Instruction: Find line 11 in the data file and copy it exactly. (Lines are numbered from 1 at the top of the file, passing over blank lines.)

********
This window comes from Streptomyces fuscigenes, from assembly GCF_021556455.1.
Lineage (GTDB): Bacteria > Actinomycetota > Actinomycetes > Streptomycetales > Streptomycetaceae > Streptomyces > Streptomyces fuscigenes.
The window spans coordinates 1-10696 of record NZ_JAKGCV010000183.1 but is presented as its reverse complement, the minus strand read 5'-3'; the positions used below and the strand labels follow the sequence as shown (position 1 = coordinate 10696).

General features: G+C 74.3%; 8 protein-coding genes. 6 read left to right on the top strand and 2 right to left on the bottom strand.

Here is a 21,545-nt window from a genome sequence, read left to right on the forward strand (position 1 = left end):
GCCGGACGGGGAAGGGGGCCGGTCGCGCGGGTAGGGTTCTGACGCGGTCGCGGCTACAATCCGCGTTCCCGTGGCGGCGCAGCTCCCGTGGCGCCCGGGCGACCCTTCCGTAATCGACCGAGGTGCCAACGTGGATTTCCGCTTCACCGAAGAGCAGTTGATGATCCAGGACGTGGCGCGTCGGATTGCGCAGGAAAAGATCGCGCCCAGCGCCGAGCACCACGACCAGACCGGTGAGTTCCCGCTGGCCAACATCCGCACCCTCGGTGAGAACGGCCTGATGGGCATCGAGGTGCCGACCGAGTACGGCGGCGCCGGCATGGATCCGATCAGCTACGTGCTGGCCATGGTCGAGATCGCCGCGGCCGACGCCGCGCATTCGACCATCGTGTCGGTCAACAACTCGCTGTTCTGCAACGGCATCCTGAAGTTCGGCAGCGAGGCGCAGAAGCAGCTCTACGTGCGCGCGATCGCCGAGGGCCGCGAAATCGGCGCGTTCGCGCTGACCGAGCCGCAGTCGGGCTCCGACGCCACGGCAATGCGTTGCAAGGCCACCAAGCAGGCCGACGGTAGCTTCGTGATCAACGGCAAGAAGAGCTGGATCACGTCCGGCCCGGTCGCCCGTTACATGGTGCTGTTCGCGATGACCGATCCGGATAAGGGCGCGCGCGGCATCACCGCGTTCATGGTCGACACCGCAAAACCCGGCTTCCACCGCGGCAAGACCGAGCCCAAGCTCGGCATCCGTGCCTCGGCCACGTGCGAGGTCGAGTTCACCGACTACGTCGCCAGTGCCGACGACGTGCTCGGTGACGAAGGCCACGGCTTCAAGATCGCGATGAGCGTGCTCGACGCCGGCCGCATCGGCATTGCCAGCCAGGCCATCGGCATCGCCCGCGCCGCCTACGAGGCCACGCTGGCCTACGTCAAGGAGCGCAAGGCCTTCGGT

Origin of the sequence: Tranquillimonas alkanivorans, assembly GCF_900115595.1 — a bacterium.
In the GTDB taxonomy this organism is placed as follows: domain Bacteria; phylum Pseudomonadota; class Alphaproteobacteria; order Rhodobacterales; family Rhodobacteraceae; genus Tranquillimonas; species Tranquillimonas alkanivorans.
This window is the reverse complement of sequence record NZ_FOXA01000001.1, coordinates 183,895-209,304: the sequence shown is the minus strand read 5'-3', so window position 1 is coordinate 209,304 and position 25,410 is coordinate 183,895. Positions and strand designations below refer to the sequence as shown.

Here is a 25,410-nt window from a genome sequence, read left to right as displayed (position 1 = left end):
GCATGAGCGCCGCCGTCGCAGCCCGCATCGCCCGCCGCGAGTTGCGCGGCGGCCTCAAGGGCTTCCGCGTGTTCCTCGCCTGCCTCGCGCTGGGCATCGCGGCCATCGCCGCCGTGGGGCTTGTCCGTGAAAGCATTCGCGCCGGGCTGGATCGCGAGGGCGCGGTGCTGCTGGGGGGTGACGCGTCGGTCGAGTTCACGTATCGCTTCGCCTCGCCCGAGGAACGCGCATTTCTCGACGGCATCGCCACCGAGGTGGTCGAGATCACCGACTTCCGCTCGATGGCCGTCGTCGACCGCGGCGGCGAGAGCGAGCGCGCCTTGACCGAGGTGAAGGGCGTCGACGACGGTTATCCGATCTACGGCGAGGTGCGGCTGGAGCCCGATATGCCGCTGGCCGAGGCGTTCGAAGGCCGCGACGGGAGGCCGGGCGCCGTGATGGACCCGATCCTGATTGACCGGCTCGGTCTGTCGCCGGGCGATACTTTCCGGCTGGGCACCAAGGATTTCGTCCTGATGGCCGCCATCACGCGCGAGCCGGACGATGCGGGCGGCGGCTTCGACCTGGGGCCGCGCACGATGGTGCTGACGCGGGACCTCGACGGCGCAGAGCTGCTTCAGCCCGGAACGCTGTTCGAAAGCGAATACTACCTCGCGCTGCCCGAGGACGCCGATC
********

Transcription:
GCATGAGCGCCGCCGTCGCAGCCCGCATCGCCCGCCGCGAGTTGCGCGGCGGCCTCAAGGGCTTCCGCGTGTTCCTCGCCTGCCTCGCGCTGGGCATCGCGGCCATCGCCGCCGTGGGGCTTGTCCGTGAAAGCATTCGCGCCGGGCTGGATCGCGAGGGCGCGGTGCTGCTGGGGGGTGACGCGTCGGTCGAGTTCACGTATCGCTTCGCCTCGCCCGAGGAACGCGCATTTCTCGACGGCATCGCCACCGAGGTGGTCGAGATCACCGACTTCCGCTCGATGGCCGTCGTCGACCGCGGCGGCGAGAGCGAGCGCGCCTTGACCGAGGTGAAGGGCGTCGACGACGGTTATCCGATCTACGGCGAGGTGCGGCTGGAGCCCGATATGCCGCTGGCCGAGGCGTTCGAAGGCCGCGACGGGAGGCCGGGCGCCGTGATGGACCCGATCCTGATTGACCGGCTCGGTCTGTCGCCGGGCGATACTTTCCGGCTGGGCACCAAGGATTTCGTCCTGATGGCCGCCATCACGCGCGAGCCGGACGATGCGGGCGGCGGCTTCGACCTGGGGCCGCGCACGATGGTGCTGACGCGGGACCTCGACGGCGCAGAGCTGCTTCAGCCCGGAACGCTGTTCGAAAGCGAATACTACCTCGCGCTGCCCGAGGACGCCGATC